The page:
This approach can be used to measure the inequalities within a society by seeing how well the population is living given the surrounding circumstances. The concept of capability can be used for a wide scope of situations because it stems from the specific circumstances at hand, but also its realization is dependent on the specific local requirements. Because of this, it is possible to use this approach across the board in political, economic, and cultural scenarios. An example given by Sen is that being relatively income poor while living in a wealthy society can by proxy lead to absolute poverty in some capabilities because they require more resources to achieve. In this sense, Sen recognizes that the minimum standard needed to live a decent life will vary greatly upon the cultural and social norms surrounding an individual.
Further, though Sen’s Capability Approach recognizes individual circumstances as valid distinctions (such as ability, need, choice, concept of value, etc.) it also makes note that not all policy instruments are readily able to make adjustments for various situations. Instead of focusing on the flaws of policies, this approach provides a better insight on how to use the idea of freedoms to build systems that are more capable of fully supporting what individuals need and value. This is essential in the process of lessening global inequalities.
How Equality is Incorporated Within Human Rights
On an international level, the most common way to break down the categorization of rights would be to take a look at the three main bodies that incorporate equal rights for individuals. The Universal Declaration of Human Rights (UDHR), the International Covenant on Economic(, Social, and Cultural Rights (ICESCR), and the International Covenant on Civil and Political Rights (ICCPR) together aim to provide a structure for all states that have signed the treaties to ensure that human rights are justiciable by law. However, a significant criticism of the UDHR based human rights framework is that it is composed mainly of liberal-democratic views, making it often times unattainable or irrelevant for countries that fall outside of this spectrum. Likewise, the Western views embodied in the aforementioned treaties claim to make culture and civilization a priority, which again does not seem to fit well for societies that prioritize religion (i.e Buddhism, Hinduism) Though these criticisms must be taken into account, the progress that has emerged due to the UDHR, ICCPR, and ICESCR should not be minimized.
- Moreover, alongside the ICCPR and ICESCR, there are 7 core international treaty bodies that aim to provide more specific protection of individuals:
- International Convention on the Elimination of All Forms of Racial Discrimination (adopted in 1966, effective since 1969)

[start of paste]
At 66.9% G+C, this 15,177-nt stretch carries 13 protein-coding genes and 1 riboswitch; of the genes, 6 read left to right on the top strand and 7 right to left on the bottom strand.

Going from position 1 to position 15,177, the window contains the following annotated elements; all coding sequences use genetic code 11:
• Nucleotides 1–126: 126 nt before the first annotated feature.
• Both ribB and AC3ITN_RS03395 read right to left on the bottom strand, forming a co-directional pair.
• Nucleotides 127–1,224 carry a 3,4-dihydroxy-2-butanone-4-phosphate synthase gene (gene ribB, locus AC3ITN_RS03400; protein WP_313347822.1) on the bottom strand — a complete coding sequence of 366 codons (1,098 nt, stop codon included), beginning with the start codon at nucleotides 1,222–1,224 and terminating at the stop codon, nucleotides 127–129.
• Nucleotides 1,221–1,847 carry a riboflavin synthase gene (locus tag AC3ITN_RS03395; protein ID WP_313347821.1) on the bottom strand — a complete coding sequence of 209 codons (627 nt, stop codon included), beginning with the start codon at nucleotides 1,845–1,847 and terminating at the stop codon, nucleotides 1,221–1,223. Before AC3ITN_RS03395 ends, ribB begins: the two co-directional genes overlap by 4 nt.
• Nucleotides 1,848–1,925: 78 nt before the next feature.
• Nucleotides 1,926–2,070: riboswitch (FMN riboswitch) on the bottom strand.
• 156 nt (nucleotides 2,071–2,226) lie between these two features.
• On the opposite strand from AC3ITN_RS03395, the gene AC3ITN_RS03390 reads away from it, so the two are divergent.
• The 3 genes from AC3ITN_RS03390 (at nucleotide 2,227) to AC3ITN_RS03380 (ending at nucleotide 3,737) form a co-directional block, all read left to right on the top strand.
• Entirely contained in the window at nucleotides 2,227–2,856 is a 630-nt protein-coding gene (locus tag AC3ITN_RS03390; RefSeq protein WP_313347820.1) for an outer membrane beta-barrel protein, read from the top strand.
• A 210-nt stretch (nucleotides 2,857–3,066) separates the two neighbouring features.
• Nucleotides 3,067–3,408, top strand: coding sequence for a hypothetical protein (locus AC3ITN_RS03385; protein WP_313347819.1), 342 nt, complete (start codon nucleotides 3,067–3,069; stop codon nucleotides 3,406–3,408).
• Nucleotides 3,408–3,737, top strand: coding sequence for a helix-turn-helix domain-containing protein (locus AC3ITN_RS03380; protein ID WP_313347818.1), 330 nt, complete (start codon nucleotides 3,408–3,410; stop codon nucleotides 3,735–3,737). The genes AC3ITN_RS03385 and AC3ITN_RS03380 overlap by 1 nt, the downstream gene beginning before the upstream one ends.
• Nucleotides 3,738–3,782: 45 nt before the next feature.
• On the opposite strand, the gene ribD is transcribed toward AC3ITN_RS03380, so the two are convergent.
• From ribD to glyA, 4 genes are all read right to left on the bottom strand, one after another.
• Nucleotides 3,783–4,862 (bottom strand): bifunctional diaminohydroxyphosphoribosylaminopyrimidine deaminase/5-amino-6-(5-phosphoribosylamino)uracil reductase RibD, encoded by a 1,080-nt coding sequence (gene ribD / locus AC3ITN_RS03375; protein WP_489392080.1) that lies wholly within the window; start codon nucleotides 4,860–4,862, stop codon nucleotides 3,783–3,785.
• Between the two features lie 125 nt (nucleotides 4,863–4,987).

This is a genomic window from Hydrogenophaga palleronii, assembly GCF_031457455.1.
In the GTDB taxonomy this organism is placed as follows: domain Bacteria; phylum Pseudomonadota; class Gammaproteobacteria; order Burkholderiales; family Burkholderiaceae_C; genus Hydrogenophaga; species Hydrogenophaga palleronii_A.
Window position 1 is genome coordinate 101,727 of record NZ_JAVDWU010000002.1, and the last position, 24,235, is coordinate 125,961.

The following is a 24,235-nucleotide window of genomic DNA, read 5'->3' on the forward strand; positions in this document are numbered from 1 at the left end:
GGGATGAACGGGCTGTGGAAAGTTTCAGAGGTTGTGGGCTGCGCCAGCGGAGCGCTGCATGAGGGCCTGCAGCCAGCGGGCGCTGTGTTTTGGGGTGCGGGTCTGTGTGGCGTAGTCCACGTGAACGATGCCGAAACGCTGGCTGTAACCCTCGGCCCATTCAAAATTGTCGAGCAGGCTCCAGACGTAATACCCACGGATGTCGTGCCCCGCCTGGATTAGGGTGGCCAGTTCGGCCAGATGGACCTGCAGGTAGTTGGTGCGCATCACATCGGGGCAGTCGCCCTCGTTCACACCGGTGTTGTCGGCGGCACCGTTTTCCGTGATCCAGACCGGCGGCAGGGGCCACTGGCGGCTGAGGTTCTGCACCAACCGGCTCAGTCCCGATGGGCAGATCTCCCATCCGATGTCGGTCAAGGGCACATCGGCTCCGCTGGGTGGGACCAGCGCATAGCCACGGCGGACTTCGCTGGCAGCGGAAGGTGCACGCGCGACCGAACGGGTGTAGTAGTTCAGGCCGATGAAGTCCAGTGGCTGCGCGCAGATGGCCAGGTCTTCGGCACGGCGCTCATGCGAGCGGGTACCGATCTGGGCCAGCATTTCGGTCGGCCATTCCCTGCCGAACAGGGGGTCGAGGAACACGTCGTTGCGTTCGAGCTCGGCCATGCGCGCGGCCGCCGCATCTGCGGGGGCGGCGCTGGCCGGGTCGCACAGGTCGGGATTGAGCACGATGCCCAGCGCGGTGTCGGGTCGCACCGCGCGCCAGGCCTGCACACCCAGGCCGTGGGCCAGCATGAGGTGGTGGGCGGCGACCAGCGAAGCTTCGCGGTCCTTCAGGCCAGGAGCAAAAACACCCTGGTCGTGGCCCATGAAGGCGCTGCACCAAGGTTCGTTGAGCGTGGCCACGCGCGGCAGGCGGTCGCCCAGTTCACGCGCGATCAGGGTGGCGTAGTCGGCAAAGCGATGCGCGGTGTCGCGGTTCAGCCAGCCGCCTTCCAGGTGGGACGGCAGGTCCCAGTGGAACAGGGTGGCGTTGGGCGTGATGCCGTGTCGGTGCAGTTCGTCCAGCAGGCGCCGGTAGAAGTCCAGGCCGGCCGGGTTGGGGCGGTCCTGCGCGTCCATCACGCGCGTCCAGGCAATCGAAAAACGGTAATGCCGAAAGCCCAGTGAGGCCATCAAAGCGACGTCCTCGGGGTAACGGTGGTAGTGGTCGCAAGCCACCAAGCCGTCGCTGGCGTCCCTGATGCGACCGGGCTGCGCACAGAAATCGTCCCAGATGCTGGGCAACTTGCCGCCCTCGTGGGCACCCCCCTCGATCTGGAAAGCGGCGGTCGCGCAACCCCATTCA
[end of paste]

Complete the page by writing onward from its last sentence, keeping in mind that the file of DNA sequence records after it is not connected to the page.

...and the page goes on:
- International Convention on the Elimination of All Forms of Discrimination Against Women (adopted in 1979, effective since 1981)
- United Nations Convention Against Torture (adopted in 1984, effective since 1984)
- International Convention on the Rights of the Child (adopted in 1989, effective since 1989)
- International Convention on the Rights of Persons with Disabilities (adopted in 2006, effective since 2008)
- International Convention on the Protection of the Rights of All Migrant Workers and Members of their Families (adopted in 1990, effective since 2003)
- International Convention for the Protection of All Persons from Enforced Disappearance (adopted in 2006, effective since 2010)
The UN seeks to protect individuals that may have been marginalized or treated unfairly previously by the creation of specific conventions. Each of the treaties have a corresponding treaty body whose aim is to monitor and report their implementation. The extent of success, however, varies greatly on political will and the desire to truly have a more just society.
Overall, though human rights aim to defend dignity and protect equality of all, it cannot work alone in the fight for injustices. Human rights stem from a demand for reform and as such, they must be complimented by new policies that reach to fulfill global justice. Otherwise, if the core issue is not tackled, calling for more equality will not be sustainable in a limited framework. By taking into considering the various approaches that consider the basis of human rights, it can be seen that human rights can be applicable to all individuals. The international bodies that aim to protect and promote equality help build a framework for change. However, the most essential element when considering the relationship between human rights and equality is that they do not work alone. Human rights are based on equality, but it is up the global community to make sure it implemented in all circumstances.